August 26, 2018
Director's Column

A Sidewalk that Repairs Itself? PNNL Cracks the Code for Self-Healing Cement

Originally Published in the Tri-City Herald

Pacific Northwest National Laboratory project manager Carlos Fernandez and his colleagues are studying how adding a small amount of polymers to cement results in self-healing and re-adhering properties that make it possible to extend the cement's lifetime and reduce risk of failure.

Andrea Starr | Pacific Northwest National Laboratory

Imagine a nascent crack in the sidewalk that heals itself rather than growing into an eyesore or a tripping hazard.

This may sound like science fiction, but it could be a future benefit of research underway at the Department of Energy's Pacific Northwest National Laboratory.

PNNL researchers are developing a self-healing cement for use in harsh environments where cement can fail over time due to exposure to chemical and physical stresses. When cement in power plants, geothermal wells, oil and gas applications, or hydroelectric dams fails, it can lead to expensive excavation, repair and replacement costs, along with lost production time and revenue, and potential environmental concerns.

With funding from DOE's Geothermal Technology Office, PNNL scientists have been using their chemistry and materials science know-how to create self-healing cements by adding polymers to traditional cement mixes. The resulting cement has re-adhering properties that extend its lifetime and reduce the risk of failure.

Self-healing cement is a great example of how scientific research at PNNL and the national laboratories across the United States can make the seemingly impossible, possible.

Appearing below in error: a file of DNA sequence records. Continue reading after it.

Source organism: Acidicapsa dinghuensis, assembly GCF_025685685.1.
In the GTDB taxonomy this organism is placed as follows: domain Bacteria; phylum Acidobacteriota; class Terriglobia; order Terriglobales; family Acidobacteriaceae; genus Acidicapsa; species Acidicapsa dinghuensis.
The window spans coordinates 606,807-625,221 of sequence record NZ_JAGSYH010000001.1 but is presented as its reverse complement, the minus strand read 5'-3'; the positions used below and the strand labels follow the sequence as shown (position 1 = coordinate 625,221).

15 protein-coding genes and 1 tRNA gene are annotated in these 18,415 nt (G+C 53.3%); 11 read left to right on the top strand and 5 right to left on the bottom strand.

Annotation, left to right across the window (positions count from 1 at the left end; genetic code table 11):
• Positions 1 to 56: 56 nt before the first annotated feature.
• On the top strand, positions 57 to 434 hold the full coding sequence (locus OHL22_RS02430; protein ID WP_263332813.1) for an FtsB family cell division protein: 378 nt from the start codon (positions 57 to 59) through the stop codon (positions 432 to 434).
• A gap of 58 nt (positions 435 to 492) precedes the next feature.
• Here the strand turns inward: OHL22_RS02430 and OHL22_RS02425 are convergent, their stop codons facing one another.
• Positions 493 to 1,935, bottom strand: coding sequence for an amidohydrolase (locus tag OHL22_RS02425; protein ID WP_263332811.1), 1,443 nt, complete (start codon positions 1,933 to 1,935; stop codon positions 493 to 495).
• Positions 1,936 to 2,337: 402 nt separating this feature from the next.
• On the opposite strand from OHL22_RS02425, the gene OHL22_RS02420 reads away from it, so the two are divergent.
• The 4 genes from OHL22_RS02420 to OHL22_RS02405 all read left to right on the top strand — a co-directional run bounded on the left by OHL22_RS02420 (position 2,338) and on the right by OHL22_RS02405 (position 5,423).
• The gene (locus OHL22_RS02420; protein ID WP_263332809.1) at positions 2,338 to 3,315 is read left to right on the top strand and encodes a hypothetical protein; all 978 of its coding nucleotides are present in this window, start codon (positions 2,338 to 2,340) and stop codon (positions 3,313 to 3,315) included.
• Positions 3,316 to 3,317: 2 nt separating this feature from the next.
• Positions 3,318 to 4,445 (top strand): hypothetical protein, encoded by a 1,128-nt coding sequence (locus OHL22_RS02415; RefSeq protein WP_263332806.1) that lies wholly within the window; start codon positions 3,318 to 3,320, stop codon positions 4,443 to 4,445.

Polymers are chain-like molecules that are typically used to hold substances together. They are naturally found in the human body and in plants, for example, and synthetic versions are used in plastics and resins.

The PNNL team discovered that by adding a small amount of polymers to a typical cement before it is poured and cured, the cement can repair itself within 24 hours of a crack forming. The team believes that this time can be reduced to hours as formulas and processes are improved.

Early results are promising. For example, in a laboratory test of one of their custom-made polymer- modified cements, scientists showed that they could reduce the permeability of fractures in cement casings by more than 80 percent compared to cement typically used in geothermal wells.

Researchers also are studying the cement's potential to re-adhere to the underground steel pipes used to pump oil and gas to the rock surrounding the pipes, helping them remain bonded and protecting even further against potential cracks and leaks.

To better understand how their composites worked at the molecular level, scientists used a first-of-a- kind computer simulation that is so detailed, they could study the interface of the cement and polymer as a slurry and when cured. The model yielded insights into the underlying processes that helped them adjust the formula to improve durability.

As helpful as these simulations were, the scientists wanted to actually see what was happening at the molecular level. They employed some of the unique imaging capabilities of the Environmental Molecular Sciences Laboratory, also known as EMSL, a DOE Office of Science User Facility on PNNL's campus.

With incredible precision, they isolated specific polymer-cement interactions and discovered they are reversible and dynamic. This helped to explain the self-healing process, where polymers near a crack will de-bond from the cement, flow to the crack and fill it by bonding to its surface.

Scientists know that still more work is needed. Their cement must be cost-effective, long-lasting and consistent with the installation and operating environments in which it will be used. For example, it would need to be pumped at roughly the same temperatures and for the same duration as regular cement. They also are working to improve their polymer-modified cements' flexibility, bonding strength and ability to withstand pressure in thermally and chemically harsh environments.

Self-healing cement is a great example of how scientific research at PNNL and the national laboratories across the United States can make the seemingly impossible, possible. It also illustrates how a solution developed for one purpose may one day pave the way for a much broader application, such as better sidewalks and roadways.

Steven Ashby, director of Pacific Northwest National Laboratory, writes this column monthly. His other columns and opinion pieces are available here.

Published: August 26, 2018